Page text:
Royce: Congress 'stunned' by Iran deal

Lawmakers are “stunned” by President Obama's nuclear deal with Iran, House Foreign Affairs Committee Chairman Ed RoyceEdward (Ed) Randall RoyceFormer GOP chairman Royce joins lobbying shop Lawmakers propose banning shark fin trade Bottom Line MORE (R-Calif.) said at a hearing Tuesday on the agreement's implementation.

Members of both parties used the hearing to attack the preliminary deal with Iran that went into effect last week, particularly its provisions allowing Iran to continue low-level uranium enrichment. They also urged the Senate to break with the White House and pass new sanctions that would set in if Iran doesn't agree to a final deal within six months.

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“I think all of us are a little stunned,” Royce said. “I think we're stunned that not only does Iran continue to enrich uranium, but they're very, very vocal about the fact that they're going to continue the research and development of faster and faster spinning centrifuges.”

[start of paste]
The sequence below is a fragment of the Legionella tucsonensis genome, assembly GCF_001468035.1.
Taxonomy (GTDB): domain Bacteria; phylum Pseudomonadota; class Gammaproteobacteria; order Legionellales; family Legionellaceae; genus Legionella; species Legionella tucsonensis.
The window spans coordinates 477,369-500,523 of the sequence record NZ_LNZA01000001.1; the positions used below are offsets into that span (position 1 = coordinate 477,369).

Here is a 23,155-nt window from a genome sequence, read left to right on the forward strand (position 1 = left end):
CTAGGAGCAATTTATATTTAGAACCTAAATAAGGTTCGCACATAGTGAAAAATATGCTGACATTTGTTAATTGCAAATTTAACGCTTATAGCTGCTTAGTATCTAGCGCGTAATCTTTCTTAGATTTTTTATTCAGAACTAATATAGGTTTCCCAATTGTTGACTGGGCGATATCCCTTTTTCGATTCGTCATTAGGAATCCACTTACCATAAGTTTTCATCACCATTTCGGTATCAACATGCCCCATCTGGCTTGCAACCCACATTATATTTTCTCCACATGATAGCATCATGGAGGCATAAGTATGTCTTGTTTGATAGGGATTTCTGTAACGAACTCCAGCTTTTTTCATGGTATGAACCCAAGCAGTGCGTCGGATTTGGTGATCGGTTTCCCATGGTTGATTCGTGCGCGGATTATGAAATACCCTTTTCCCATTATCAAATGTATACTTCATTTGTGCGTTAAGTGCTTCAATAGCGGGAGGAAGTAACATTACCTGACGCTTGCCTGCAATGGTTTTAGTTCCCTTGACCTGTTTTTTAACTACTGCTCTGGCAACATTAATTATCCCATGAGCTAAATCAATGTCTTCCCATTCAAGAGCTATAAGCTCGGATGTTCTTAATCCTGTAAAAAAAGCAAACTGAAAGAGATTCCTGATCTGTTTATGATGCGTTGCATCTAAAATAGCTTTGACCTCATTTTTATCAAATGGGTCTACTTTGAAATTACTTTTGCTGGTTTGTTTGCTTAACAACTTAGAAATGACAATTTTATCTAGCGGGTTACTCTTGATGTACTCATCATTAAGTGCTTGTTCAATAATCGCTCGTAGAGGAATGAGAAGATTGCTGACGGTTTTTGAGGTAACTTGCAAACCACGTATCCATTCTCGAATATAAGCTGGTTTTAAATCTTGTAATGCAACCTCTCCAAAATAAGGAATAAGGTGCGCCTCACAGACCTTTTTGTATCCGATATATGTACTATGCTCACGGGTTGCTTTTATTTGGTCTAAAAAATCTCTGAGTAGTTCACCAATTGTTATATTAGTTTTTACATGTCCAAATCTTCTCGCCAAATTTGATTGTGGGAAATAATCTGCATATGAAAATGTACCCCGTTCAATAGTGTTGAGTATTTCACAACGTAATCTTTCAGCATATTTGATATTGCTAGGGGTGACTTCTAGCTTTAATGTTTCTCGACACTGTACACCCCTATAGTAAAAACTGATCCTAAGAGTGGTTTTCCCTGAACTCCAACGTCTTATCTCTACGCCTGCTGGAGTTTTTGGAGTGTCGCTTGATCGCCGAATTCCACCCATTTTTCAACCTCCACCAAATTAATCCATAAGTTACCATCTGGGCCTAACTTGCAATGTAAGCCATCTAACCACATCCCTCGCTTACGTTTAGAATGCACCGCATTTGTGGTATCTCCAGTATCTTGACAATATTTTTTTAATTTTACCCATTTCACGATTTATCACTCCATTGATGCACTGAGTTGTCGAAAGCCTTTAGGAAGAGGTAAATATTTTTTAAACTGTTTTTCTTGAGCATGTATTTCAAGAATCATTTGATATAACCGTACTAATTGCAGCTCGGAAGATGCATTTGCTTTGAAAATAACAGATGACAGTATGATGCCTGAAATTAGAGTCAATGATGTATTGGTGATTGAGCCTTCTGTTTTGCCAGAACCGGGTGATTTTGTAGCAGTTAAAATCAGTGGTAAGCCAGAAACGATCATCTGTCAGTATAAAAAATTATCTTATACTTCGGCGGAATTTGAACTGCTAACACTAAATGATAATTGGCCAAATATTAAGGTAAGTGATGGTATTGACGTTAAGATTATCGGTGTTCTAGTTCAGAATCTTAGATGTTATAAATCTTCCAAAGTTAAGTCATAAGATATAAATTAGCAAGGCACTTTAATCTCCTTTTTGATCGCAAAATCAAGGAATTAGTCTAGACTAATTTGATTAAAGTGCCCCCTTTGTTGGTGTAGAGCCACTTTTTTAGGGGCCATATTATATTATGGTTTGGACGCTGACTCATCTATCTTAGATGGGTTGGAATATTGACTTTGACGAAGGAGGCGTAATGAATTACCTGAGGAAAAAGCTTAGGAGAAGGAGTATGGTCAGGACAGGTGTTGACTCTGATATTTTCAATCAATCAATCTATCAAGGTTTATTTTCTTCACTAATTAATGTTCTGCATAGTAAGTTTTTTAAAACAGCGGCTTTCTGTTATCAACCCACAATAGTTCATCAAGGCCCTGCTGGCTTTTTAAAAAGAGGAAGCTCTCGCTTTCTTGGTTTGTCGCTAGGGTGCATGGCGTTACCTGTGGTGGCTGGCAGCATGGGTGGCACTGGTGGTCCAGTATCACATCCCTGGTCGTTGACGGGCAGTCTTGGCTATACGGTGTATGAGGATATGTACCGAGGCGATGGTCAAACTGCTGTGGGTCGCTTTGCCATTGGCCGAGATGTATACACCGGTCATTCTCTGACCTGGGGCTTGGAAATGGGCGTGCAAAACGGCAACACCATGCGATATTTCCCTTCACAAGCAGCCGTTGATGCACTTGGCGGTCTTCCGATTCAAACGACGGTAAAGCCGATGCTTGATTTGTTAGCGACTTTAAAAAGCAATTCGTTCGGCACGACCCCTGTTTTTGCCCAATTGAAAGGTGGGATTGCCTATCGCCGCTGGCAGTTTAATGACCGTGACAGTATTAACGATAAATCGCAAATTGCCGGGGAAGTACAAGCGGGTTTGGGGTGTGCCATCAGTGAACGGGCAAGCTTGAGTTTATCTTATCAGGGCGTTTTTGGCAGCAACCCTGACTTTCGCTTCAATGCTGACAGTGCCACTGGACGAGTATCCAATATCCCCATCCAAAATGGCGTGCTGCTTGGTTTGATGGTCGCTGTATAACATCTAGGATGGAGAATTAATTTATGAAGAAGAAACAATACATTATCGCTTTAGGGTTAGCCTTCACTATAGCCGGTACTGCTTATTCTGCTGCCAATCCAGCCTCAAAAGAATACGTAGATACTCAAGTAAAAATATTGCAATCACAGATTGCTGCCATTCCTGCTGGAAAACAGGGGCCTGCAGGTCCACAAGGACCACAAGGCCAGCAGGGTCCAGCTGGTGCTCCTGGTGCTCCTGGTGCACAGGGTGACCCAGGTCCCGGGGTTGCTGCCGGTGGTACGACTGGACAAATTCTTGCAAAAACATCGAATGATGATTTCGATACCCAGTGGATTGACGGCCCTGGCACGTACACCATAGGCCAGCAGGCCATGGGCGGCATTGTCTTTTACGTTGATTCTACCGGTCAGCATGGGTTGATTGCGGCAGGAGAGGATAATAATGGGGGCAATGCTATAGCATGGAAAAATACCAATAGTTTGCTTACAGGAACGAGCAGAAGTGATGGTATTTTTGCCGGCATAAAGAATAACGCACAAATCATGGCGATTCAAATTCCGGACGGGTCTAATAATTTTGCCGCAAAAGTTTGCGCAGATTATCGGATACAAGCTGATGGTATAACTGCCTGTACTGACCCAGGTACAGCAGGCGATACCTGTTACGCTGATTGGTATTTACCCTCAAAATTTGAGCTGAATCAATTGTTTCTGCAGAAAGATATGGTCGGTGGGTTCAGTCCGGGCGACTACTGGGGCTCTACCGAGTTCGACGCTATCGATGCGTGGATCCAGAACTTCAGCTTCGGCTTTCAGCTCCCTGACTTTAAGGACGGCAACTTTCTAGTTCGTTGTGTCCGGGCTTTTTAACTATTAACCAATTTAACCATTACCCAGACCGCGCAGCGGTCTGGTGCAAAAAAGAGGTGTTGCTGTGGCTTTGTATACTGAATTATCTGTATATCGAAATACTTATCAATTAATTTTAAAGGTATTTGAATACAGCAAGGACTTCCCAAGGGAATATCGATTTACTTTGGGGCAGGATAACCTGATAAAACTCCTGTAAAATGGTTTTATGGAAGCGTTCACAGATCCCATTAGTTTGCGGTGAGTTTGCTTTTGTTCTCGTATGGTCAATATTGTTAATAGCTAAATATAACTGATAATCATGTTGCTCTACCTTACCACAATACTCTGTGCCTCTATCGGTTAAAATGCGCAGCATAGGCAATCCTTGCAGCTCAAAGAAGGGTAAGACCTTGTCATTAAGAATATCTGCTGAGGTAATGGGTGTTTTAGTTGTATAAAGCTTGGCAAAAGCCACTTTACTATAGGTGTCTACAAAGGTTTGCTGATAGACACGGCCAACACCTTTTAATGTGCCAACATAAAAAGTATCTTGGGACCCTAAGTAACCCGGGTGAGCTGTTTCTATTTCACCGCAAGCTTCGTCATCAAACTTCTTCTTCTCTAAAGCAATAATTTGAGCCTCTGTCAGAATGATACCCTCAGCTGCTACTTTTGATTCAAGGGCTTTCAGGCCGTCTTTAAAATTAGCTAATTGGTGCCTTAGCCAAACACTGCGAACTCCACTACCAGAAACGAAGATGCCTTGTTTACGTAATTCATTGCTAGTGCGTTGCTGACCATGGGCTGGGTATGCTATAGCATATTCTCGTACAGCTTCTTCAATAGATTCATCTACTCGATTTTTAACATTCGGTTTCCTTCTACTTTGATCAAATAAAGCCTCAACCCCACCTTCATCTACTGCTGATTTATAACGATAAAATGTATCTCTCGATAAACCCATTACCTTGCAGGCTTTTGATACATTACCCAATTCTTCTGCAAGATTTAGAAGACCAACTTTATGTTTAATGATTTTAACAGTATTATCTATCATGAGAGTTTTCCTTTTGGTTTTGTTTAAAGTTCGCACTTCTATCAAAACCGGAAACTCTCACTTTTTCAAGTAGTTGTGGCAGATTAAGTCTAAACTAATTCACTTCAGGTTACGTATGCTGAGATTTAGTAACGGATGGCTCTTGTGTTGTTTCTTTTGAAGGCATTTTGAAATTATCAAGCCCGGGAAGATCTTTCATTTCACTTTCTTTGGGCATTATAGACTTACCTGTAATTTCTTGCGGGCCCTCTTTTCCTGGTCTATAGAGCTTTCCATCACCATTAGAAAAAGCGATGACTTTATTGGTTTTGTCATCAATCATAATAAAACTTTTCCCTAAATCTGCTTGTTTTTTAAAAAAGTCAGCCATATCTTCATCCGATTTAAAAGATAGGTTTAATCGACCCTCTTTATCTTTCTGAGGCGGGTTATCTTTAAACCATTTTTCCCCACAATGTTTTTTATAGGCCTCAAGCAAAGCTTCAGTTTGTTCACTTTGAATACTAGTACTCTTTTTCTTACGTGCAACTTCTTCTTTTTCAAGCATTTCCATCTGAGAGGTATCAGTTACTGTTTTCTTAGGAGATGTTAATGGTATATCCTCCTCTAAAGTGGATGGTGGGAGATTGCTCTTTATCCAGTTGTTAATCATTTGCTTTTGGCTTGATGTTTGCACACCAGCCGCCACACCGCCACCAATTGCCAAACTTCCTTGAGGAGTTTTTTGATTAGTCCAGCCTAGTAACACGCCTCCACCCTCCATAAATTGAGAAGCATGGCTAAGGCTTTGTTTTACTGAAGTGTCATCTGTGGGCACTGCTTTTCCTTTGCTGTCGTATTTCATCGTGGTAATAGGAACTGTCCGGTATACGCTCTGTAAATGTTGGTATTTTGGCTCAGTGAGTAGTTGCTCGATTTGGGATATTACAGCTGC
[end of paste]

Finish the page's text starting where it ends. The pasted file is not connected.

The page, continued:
The chairwoman of the Middle East panel, Rep. Ileana Ros-LehtinenIleana Carmen Ros-LehtinenEx-GOP Rep. Denham heads to lobbying firm K Street boom extends under Trump, House Dems Bottom Line MORE (R-Fla.), called the agreement a “bad deal” because it doesn't dismantle the country's nuclear program, although it freezes its most advanced aspects. And Rep. Ted Deutch (D-Fla.), the top Democrat on her panel, said Iran has no real need for its nuclear program.

Rep. Brad ShermanBradley (Brad) James ShermanDems say NYT report on Trump's business losses boosts need to see president's tax returns Some Dem chairmen have changed tune on Trump impeachment Dems seek to rein in calls for impeachment MORE (D-Calif.) said the Obama administration appears to want Congress to adopt a “narcolepsy approach” with regard to sanctions: Go to sleep until the White House wakes it up. Instead, he suggested Congress should have sanctions ready to go when the interim deal expires in six months — a proposal Sen. Bob Corker (R-Tenn.), the top Republican on the Senate Foreign Relations panel, floated earlier this month.

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